Most new products are now being made with an SPF, according to PLC’s Assante, and “Treatment is accented too now, as are products for men,” he said.

Corwood Laboratories’ recently expanded facilities now include 140,000 sq. ft. of office, operating and warehouse space.

Serious Skin Care Moves into Commercial
As the Baby Boomer generation edges toward 60, it’s to be expected that the demand for anti-aging skin care would increase. But the desire to take good care of one’s skin is not confined to one generation. From sun protection, to sensitive skin care and acne treatment, to products that promise to reverse signs of aging and/or help prevent them, more products with a dermatologic origin are being found in commercial markets.

Skin care lines from medical doctors such as Dr. Nicholas Perricone and Dr. Brandt are in the news and available without trips to the dermatologist.

For a contract manufacturer and private label company like Milbar Laboratories, the increase in demand for skin care backed up by “serious science” has been a boon for business. Headquartered in East Haven, CT, Milbar is a division of Dermatologic Cosmetic Laboratories with 22-years of expertise in skin care. “Milbar has done clinical studies for anti-aging, acne and sensitive skin issues,” said Gus Bezas, company senior vice president of sales and marketing. And electronic retail—QVC, the Home Shopping Network and infomercials— are “where the action is,” said Bezas. “It’s spectacular.”

Suppliers Are a Varied Lot
From huge operations that claim to be able to do everything from concept to distribution, to small specialty producers that focus on a narrow niche, contract manufacturers and private label suppliers are a diverse group. In alphabetical order, the following capsules provide information of a sampling of providers of outsourcing services in beauty.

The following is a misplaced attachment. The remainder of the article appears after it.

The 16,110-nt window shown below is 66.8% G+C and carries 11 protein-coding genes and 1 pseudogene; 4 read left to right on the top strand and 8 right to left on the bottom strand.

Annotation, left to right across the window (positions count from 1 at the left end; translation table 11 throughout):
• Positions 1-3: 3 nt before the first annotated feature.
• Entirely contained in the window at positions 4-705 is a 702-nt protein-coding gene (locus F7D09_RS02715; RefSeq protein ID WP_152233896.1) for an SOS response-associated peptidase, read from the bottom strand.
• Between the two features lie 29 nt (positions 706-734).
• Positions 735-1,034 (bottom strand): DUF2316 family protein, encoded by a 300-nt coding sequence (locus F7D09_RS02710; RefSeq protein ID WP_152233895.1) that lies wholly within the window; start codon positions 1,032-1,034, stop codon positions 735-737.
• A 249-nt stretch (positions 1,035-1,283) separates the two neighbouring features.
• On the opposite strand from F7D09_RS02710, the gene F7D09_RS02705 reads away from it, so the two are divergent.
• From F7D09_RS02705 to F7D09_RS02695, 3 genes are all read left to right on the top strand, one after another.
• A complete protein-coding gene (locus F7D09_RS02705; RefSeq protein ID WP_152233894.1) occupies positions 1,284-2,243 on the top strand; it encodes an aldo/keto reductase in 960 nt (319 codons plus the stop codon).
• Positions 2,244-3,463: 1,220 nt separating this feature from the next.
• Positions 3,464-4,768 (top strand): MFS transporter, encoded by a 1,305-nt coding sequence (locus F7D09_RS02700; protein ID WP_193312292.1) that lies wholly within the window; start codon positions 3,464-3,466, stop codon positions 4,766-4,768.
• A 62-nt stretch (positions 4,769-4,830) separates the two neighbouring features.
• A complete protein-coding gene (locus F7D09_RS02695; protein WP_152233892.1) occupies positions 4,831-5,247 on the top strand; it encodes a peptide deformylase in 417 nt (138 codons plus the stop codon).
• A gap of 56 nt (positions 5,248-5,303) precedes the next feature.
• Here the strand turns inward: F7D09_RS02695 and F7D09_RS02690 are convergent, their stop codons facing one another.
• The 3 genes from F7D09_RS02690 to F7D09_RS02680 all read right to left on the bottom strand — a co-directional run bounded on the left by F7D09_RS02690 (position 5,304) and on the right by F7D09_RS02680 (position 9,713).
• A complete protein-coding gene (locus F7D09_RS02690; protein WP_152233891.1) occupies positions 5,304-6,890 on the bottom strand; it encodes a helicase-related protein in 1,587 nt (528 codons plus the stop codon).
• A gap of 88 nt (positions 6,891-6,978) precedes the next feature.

• Accra Pac Group Inc. (APG), Elkhart, IN, is the second largest aerosol filler in the U.S., according to Sisbarro. The company also produces liquids, creams and lotions, 98% of which are compounded and filled at APG.

• Body Blue Inc., based in Mississauga, Ontario, Canada, is a contract manufacturer and a private label manufacturer that provides services ranging from research and development of product formulas through product manufacture and filling through pack-out in a “seamless to customer stream,” said Coopland.
Body Blue, an OTC certified facility, works in three major product categories: sticks, liquids, and creams and gels. “Body Blue wants to be recognized as a provider of turnkey projects. We focus on manufacturing from start to finish and adding real value,” stressed Coopland. “We handle R&D, engineering, quality assurance, materials management, labels and freight. We can even do FDA registration and export documentation for our clients.”

• CCL Custom Manufacturing, with headquarters in Rosemont, IL, is the largest contract manufacturer of consumer products worldwide, making personal care products including hair care and skin care products, according to Germaine. Through its facilities in the U.S., Canada, the U.K., and Germany, it provides manufacturing, packaging and support services to the world’s leading marketers of brand name personal care, OTC pharmaceutical, specialty food, household, automotive and industrial products. “Basically, our clients supply the specifications and we blend and fill the product into a CCL container or otherwise. We fill into bottles, tubes and aerosol cans.”

• Corwood Laboratories, Hauppauge, NY, is a custom contract manufacturer of a range of liquids, lotions, gels and creams for bath, hair care, personal products and skin care. The company recently finished a 93,000 sq. ft. expansion, bringing its facilities to 140,000 sq. ft. of office, operating and warehouse space, according to Laurence H. Levine, director of sales and marketing. “We’ve tripled our filling capacity and doubled our compounding capacity,” Levine said. “And have also expanded sales with a Midwest team now based in Chicago.”

Corwood’s prolific R&D lab produces a continuous stream of new products. Levine said, “Whatever a customer wants, we make. Whether it’s from a basic formula that is then customized or a totally new formula.” Corwood is staffed to handle turnkey projects, but usually focuses on formulating and filling into packaging provided by the customer.

“It’s an exciting business,” stressed Levine. “We don’t market any of our own products and maintain a very confidential customer base for whom we make thousands of products every year.”